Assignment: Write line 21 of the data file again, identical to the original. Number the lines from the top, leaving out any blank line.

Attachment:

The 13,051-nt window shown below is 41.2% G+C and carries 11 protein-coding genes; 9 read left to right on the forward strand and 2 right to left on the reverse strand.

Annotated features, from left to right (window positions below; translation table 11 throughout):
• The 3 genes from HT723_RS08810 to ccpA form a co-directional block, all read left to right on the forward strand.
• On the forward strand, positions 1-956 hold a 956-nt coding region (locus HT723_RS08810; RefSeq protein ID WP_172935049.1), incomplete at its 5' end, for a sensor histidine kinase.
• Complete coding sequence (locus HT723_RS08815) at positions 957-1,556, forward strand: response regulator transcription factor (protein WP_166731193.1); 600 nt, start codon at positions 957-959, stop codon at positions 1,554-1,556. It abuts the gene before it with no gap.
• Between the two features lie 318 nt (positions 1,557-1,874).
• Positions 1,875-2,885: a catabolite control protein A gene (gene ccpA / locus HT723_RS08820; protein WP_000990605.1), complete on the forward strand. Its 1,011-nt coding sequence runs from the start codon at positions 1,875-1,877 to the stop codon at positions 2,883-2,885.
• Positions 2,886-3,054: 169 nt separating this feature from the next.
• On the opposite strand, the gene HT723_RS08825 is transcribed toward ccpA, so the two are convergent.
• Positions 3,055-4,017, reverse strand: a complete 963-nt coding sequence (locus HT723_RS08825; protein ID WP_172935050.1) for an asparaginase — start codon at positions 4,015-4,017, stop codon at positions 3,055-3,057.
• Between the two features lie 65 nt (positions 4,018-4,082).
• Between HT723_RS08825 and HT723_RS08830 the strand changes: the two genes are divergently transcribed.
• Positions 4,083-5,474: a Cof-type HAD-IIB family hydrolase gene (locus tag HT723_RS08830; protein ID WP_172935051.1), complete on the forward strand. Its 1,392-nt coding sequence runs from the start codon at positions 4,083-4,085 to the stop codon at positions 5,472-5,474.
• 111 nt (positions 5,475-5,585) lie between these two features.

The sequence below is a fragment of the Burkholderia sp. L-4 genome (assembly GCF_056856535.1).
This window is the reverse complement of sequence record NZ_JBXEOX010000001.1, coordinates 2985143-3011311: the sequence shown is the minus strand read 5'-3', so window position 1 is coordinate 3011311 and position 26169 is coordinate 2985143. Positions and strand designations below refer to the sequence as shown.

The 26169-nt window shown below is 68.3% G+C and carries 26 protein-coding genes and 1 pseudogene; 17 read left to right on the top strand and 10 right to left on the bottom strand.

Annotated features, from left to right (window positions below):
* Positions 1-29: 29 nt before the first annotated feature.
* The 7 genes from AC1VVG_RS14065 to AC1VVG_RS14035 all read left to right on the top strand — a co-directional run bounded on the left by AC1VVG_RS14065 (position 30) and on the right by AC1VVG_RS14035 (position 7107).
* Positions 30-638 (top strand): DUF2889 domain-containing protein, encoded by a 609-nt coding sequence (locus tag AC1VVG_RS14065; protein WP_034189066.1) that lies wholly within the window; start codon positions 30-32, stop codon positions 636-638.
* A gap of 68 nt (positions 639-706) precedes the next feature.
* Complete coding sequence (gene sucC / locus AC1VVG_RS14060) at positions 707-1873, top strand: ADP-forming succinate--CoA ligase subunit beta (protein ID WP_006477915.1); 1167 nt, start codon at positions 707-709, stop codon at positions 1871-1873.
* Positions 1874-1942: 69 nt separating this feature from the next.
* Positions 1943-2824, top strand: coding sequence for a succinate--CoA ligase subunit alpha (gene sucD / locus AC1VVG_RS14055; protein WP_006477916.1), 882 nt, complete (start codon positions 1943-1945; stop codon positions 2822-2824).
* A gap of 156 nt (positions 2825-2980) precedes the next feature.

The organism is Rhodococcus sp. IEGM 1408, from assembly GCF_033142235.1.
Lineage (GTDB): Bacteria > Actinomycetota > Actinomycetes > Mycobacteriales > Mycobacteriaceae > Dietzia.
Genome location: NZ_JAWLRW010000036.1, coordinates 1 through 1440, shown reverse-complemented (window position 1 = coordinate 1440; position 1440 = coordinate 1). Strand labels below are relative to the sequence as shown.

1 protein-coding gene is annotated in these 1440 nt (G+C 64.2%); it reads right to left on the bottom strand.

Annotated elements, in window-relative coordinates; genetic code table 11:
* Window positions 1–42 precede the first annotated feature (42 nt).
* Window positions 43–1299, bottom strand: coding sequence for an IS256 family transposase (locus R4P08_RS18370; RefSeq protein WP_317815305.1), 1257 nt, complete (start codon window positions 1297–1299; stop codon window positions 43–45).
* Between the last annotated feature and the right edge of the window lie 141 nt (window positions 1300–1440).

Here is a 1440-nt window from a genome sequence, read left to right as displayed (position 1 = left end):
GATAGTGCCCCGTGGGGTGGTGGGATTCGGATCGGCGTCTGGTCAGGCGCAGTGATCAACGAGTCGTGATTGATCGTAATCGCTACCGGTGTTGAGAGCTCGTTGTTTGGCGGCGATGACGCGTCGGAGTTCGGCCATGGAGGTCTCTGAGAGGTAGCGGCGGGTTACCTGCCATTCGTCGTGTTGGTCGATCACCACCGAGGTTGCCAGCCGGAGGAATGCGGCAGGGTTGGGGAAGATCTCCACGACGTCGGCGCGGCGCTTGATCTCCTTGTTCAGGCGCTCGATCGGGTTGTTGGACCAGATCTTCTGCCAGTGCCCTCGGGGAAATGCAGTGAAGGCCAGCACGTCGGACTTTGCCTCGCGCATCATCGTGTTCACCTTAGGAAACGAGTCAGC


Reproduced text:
* Positions 30-638 (top strand): DUF2889 domain-containing protein, encoded by a 609-nt coding sequence (locus tag AC1VVG_RS14065; protein WP_034189066.1) that lies wholly within the window; start codon positions 30-32, stop codon positions 636-638.